Paysandu potted tongue

H. Rider Haggard is not well-known for product placements (other than for firearms) in his tales of Englishmen having adventures in colonial Africa. This is why mention in Ch. 5 of She (1886) of “Paysandu” potted tongue stood out. His heroes had washed up on the shores of eastern Africa with only preserved goods to see them through.

Then, taking shelter from the sun under some trees, we made a hearty breakfast off a “Paysandu” potted tongue, of which we had brought a good quantity with us, congratulating ourselves loudly on our good fortune in having loaded and provisioned the boat on the previous day before the hurricane destroyed the dhow.

Paysandu potted tongue sustains the characters for a couple of meals before they are able to start hunting the local wildlife. In the same chapter: “So we lighted a lantern, and made our evening meal off another potted tongue in the best fashion that we could”.

Paysandu is a port, and the second largest city in Uruguay. Its potted tongue – and that of Uruguay generally – were military field staples at the end of the nineteenth and, according to this replica website, and through World War I as well. That tongue had a long history as high-status food for sea voyagers is reflected in the tradition, from long before 1703 until 1915, of giving a newly-commissioned captain in the British Royal Navy a cask of ox-tongues. (J. Macdonald, Feeding Nelson’s Navy, 121)

While there were other types of containers and preservation methods available, it’s entirely plausible that Holly and his companions, in She, were eating tinned tongue. Delightfully, here is a reproduction of an 1896 label for Paysandu canned ox tongue, as imported to London by McCall & Co. The lively package design would indeed have been an icon of English civility in more ways than one for colonialist travelers washed up after a storm, on the verge of adventure into the unknown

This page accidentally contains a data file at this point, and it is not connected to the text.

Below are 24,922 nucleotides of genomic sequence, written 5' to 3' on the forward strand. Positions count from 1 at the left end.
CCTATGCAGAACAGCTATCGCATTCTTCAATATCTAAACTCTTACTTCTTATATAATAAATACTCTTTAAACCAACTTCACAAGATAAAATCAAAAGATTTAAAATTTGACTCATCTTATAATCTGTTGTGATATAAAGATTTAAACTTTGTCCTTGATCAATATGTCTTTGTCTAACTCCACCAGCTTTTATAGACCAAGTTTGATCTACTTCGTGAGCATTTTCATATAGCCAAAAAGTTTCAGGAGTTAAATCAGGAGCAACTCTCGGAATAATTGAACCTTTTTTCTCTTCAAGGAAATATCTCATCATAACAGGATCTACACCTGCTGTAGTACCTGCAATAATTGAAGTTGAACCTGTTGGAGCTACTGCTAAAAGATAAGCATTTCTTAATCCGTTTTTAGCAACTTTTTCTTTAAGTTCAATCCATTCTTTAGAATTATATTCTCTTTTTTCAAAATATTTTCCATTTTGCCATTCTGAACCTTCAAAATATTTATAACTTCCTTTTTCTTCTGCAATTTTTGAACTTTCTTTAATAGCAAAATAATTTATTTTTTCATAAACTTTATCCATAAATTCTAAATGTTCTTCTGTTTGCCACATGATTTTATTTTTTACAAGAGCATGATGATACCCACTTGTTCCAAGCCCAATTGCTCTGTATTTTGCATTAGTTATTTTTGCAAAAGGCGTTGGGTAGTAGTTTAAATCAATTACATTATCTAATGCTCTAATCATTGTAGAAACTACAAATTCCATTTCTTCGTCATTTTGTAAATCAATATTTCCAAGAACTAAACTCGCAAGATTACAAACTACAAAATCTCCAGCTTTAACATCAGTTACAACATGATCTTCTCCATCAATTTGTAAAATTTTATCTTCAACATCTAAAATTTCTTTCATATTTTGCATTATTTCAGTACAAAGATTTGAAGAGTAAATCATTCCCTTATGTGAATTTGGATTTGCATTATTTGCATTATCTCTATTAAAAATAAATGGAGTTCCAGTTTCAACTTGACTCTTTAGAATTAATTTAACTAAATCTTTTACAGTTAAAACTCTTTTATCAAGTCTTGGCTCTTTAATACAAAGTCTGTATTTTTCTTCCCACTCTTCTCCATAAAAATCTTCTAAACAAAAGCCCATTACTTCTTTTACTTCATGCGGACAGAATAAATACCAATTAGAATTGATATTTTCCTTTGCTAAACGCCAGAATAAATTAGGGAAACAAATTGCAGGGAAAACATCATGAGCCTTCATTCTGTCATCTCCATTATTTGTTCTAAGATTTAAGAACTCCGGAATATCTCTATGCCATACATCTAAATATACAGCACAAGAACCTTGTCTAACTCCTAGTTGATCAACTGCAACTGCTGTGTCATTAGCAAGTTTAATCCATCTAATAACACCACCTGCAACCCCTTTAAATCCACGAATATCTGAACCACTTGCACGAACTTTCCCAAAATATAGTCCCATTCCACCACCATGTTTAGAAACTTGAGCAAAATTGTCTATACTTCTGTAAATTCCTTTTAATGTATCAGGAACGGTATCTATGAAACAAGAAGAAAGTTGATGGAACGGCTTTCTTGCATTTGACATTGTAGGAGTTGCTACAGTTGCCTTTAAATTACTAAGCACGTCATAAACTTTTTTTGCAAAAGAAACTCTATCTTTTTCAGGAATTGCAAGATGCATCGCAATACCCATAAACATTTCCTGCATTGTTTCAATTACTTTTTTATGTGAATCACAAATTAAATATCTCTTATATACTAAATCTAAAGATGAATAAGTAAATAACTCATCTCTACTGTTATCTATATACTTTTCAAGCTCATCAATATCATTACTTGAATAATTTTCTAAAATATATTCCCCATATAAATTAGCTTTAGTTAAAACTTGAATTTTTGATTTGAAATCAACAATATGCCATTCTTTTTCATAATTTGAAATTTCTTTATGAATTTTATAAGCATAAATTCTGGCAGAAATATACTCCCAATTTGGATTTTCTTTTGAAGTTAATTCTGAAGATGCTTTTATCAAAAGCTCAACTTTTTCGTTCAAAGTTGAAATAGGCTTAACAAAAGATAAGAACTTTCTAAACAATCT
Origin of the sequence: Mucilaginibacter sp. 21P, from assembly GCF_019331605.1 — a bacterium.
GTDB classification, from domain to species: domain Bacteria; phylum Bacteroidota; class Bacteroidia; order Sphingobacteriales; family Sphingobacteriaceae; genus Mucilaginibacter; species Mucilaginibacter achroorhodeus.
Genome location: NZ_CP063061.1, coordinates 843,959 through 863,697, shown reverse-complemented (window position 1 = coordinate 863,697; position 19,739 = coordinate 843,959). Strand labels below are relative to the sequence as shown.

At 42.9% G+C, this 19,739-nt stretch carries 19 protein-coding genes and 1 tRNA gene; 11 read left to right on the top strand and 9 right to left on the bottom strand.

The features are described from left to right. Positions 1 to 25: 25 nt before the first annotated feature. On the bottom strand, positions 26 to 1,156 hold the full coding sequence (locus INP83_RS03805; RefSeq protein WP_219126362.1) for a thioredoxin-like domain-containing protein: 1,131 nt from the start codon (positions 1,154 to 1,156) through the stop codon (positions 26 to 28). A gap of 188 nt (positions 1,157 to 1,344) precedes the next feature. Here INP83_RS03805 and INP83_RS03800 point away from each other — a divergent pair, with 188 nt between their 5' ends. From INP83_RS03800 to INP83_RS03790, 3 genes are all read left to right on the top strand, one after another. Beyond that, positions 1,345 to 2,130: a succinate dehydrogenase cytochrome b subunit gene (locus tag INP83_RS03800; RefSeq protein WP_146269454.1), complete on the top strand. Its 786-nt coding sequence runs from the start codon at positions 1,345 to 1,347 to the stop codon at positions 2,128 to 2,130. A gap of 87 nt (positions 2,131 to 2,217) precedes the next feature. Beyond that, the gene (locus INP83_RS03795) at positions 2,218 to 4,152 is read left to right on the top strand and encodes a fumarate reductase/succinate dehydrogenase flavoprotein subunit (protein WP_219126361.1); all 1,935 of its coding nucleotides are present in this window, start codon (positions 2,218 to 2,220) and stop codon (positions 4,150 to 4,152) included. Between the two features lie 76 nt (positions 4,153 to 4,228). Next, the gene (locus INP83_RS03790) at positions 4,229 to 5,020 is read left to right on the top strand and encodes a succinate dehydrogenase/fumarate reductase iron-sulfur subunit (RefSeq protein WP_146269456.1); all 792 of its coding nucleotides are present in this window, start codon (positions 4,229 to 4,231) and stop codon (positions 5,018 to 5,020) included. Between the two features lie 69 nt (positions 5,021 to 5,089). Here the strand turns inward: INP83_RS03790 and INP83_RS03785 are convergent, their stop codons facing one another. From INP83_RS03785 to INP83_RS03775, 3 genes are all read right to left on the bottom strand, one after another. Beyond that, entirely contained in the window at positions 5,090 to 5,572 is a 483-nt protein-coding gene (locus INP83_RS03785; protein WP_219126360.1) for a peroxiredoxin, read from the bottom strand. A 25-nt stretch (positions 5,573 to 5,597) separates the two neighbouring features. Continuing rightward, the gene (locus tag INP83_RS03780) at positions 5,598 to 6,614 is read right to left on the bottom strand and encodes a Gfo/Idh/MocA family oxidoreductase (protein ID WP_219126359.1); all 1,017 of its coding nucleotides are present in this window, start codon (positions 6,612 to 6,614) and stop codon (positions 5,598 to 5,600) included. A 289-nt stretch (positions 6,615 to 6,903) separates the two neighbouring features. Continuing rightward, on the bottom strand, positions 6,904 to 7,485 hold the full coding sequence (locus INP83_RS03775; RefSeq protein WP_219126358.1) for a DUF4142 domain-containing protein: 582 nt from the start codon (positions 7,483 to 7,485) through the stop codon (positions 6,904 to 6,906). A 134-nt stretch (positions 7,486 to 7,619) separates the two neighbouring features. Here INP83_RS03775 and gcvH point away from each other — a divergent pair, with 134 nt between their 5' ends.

I first realized that “mango” might mean anything other than the fruit, Mangifera indica, when reading John and Karen Hess’s The Taste of America. This fascinating polemic – which is largely about why American food is bad – includes several chapters on the development of cookbooks in America. Amelia Simmons’s American Cookery (1796) includes the recipe “To Pickle or make Mangoes of Melons”. (This cookbook, the first one both written by an American and printed in America, is also available via Project Gutenberg.)

“Mango” became a generic word for pickled foods in England and America, at least, thanks to the major means by which mango-the-fruit journeyed from its areas of cultivation in India and South-East Asia. The OED’s earliest attested use of the word in this sense comes secondhand from Peter King quoting John Locke in his Life of Locke (1679) on the riches and varieties of London: “Mango and saio are two sorts of sauces brought from the East Indies.” Locke wrote that the worldly edible variety of London comes from Bermuda oranges, Cheshire cheese, and Colchester oysters, in addition to the East Indies. (p. 134)

A mango might be made with walnuts or cucumbers (1699), melons (1728), peaches (1845), musk-melon stuffed with horseradish (1859), or green peppers (1940). Although its earliest instances were English, by the last two centuries, it seems to have become purely an Americanism. (Now a very obscure one if it is still used at all.)

A mango may not be a pickle any more, but it is still, in the U.S., in Ohio and Indiana, a name for green peppers. Pickled Mangifera indica passed its name onto pickles more generically which, by 1948, had passed their name on to the most frequently-found version of them in the region, pickled green peppers; similarly, “pickles” have acquired the generic meaning of “pickled cucumbers” in the U.S. today.

*© S. Worthen 2009